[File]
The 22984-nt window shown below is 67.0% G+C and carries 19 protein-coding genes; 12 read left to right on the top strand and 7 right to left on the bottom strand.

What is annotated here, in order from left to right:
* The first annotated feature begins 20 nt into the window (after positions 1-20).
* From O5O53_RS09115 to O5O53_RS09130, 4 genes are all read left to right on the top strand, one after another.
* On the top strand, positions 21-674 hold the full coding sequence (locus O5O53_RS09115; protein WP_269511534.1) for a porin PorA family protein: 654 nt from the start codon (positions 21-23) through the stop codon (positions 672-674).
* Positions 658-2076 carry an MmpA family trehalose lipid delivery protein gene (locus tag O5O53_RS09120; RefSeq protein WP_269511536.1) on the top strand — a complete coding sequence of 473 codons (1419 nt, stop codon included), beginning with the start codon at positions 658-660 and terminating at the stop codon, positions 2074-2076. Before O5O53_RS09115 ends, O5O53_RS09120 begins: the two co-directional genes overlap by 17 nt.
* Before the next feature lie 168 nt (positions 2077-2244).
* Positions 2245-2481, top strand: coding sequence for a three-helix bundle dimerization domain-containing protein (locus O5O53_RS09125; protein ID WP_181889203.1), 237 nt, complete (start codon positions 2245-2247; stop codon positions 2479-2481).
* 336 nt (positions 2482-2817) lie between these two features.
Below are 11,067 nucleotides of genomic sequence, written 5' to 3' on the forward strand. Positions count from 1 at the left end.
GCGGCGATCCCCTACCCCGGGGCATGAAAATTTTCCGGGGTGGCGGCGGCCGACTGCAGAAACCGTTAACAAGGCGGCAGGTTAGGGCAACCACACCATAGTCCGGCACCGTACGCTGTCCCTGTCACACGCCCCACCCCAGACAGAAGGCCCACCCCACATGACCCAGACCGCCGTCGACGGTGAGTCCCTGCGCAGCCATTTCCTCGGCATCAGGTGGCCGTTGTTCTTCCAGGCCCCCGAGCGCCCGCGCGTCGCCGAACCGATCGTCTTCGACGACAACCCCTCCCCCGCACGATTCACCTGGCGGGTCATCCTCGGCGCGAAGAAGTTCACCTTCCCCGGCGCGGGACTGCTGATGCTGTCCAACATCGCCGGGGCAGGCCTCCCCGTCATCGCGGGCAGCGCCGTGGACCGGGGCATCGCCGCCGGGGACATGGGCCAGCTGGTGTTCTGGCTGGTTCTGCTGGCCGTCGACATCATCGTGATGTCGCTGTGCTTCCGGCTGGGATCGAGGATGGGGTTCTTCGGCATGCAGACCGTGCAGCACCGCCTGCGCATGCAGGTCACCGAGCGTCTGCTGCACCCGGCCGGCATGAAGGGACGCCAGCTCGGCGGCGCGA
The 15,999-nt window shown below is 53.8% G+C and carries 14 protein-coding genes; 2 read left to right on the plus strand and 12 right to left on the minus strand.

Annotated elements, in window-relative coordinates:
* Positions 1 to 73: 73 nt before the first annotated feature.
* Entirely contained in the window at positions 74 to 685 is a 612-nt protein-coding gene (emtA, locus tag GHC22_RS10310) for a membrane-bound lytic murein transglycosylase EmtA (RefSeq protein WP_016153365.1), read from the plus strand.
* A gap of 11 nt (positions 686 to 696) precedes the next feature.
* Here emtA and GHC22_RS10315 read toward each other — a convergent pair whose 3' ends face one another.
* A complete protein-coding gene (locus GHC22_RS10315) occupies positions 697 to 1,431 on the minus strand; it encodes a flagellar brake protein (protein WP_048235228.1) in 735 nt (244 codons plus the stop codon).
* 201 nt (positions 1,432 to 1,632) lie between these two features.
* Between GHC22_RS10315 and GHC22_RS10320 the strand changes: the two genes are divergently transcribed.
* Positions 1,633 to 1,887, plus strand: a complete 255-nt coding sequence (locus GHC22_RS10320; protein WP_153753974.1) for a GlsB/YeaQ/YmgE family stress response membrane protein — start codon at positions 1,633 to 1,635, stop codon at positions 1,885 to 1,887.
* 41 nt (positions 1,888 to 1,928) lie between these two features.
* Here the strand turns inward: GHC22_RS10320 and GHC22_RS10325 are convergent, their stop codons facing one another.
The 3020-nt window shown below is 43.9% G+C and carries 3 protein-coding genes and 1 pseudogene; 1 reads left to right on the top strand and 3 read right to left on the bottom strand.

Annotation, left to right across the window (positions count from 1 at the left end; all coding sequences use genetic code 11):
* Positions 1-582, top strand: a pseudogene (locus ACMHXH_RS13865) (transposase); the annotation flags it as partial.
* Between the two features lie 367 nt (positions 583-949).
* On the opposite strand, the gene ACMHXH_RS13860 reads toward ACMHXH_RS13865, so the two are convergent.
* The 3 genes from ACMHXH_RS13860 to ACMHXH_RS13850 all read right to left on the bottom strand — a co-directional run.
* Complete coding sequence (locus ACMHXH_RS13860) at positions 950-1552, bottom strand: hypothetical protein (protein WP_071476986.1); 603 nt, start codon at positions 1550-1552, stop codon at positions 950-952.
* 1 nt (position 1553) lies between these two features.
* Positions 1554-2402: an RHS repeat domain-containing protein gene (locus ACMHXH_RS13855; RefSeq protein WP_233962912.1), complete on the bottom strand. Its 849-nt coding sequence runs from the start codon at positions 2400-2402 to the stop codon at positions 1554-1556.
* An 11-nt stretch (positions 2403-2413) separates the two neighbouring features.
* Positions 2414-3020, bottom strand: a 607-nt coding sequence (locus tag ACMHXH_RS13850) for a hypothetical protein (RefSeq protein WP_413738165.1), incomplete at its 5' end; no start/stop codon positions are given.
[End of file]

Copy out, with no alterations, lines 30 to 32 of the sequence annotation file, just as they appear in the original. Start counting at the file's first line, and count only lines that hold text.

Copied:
* Complete coding sequence (locus ACMHXH_RS13860) at positions 950-1552, bottom strand: hypothetical protein (protein WP_071476986.1); 603 nt, start codon at positions 1550-1552, stop codon at positions 950-952.
* 1 nt (position 1553) lies between these two features.
* Positions 1554-2402: an RHS repeat domain-containing protein gene (locus ACMHXH_RS13855; RefSeq protein WP_233962912.1), complete on the bottom strand. Its 849-nt coding sequence runs from the start codon at positions 2400-2402 to the stop codon at positions 1554-1556.